Silent illumination (mozhao) is “awakening”; this teaching holds that although our true Buddha-nature has been obscured we can rediscover it through proper cultivation and effort. In any given moment, we might be naturally awake, feeling one with the flow of life. It is another thing entirely to achieve wisdom and liberation from self-grasping and the self-referential mind. In Silent Illumination: A Chan Buddhist Path to Natural Awakening—a subtle, nuanced, informed, and invaluable book—author Guo Gu expounds on the path to spiritual liberation, which involves both effort and no-effort. The Chan Buddhist teacher makes use of the distinctive combination of sources that shape his pedagogical approach: a childhood meditation practice guided by a Taiwanese teacher; nine years as a monk and apprentice to Sheng Yen in the United States; a cultural and linguistic background in Chinese and advanced scholarly training in Buddhist studies at Princeton University; and his experience bringing Chan Buddhism to westerners via the Tallahassee Chan Center in Florida he founded as the base from which he now teaches.
According to Guo Gu, Chan Buddhism offers silent illumination as “both a metaphor for this awakened nature and the principle behind meditation practice” (vii). The book is organized into three sections that provide a fascinating, user-oriented mix of instructions, rationales, friendly admonitions, caveats, commentary, and source materials translated directly from original texts attributed to Chan master Hongzhi Zhengjue (1091-1157). Throughout the book, Guo Gu uses simple, straightforward, Chan-based language to reveal a practical, earthy, and embodied path to spiritual liberation. Part 1 consists of seven chapters that, taken as a whole, are substantial and well worth the price of the entire book. In them, Guo Gu not only anticipates the many attitudes, thoughts, and feelings that might distract a student or pull them in a wrong direction; he tells the student what they can do differently.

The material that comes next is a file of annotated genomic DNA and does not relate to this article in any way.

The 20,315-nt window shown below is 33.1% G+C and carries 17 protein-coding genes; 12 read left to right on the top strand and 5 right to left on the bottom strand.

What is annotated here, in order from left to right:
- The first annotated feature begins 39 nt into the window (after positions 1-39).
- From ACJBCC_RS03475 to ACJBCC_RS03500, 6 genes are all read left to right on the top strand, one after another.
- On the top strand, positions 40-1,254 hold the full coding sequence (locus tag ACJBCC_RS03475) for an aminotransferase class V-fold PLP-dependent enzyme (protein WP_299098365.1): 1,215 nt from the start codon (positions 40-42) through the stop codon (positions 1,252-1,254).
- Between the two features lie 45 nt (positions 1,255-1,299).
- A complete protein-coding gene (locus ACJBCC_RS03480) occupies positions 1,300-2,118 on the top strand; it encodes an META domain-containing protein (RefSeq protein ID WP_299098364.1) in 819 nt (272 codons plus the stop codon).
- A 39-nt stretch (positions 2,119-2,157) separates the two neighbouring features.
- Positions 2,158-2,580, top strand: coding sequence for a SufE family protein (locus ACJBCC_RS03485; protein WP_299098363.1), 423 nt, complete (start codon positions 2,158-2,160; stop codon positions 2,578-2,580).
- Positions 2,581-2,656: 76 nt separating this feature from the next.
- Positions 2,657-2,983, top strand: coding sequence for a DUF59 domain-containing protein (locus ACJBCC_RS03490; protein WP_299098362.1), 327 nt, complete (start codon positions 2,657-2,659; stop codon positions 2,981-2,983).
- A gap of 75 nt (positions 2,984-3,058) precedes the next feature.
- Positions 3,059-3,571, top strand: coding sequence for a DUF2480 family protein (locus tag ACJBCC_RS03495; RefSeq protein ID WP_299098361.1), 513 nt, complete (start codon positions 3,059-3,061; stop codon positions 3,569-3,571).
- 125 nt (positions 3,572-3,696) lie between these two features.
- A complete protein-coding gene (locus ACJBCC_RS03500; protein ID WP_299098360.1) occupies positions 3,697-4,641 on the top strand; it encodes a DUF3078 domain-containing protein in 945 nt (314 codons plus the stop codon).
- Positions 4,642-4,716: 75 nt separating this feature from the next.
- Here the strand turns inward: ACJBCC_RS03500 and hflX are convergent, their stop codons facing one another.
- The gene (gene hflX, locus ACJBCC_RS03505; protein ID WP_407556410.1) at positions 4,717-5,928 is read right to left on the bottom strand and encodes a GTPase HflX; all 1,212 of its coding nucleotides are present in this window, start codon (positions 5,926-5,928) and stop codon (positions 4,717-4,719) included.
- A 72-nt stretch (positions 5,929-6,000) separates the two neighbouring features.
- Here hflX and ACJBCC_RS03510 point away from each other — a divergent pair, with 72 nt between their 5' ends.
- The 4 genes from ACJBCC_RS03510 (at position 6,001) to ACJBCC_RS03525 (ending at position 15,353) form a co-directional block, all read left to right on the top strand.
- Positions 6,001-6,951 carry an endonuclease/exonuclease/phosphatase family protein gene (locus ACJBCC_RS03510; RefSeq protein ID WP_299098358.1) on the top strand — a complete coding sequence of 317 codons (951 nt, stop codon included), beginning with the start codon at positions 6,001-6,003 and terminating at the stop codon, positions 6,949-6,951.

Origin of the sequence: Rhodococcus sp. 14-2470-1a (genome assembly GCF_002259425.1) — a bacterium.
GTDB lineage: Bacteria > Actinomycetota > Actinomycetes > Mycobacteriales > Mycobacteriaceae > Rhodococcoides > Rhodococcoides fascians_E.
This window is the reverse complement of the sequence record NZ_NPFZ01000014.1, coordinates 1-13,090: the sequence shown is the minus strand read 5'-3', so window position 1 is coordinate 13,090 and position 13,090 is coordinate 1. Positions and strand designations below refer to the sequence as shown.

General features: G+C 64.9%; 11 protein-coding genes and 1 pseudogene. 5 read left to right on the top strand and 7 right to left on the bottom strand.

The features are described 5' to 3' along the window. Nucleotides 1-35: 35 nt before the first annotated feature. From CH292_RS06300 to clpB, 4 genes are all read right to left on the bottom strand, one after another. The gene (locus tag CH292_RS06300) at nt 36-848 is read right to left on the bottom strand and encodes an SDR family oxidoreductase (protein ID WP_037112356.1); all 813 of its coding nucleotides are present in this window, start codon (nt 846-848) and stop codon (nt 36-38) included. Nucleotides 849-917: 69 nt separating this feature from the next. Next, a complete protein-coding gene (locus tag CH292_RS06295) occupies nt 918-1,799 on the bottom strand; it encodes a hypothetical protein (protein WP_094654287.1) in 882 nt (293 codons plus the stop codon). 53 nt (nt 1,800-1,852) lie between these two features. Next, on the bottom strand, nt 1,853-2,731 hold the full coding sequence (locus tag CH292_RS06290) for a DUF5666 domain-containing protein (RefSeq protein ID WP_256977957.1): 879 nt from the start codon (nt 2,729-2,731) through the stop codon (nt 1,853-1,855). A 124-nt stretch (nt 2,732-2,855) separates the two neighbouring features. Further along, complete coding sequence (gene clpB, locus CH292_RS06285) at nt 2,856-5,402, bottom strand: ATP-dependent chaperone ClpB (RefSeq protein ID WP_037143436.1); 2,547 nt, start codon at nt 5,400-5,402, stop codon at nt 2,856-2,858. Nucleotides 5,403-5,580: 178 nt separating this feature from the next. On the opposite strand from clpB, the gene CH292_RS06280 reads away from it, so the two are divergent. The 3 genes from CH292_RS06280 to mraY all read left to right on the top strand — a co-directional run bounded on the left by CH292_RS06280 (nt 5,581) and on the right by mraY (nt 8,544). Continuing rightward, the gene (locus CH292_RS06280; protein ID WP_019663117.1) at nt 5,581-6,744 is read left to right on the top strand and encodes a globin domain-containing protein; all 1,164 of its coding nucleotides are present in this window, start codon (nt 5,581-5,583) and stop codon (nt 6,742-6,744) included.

The book offers concrete advice to carry the student through what could become a difficult or confusing life-long journey. In a gentle, grandmotherly voice, he shows how to “expose, embrace, and transform the emotional afflictions and negative habitual patterns—the root of which is self-grasping” (14). We “start from where we are” (13), he advises, and then we recognize and work with the “underlying feeling tones” (19) to “cultivate supporting attitudes” (31) that will allow a “relaxed method of practice” (40). It’s not exactly a step-by-step manual, but Guo Gu does cover a lot of mental, emotional, and psychological territory. By the time he gets to the chapter on meditation, he needs only seven pages to convey the message: Relax the body and proceed with contentment, confidence, and determination (39-45).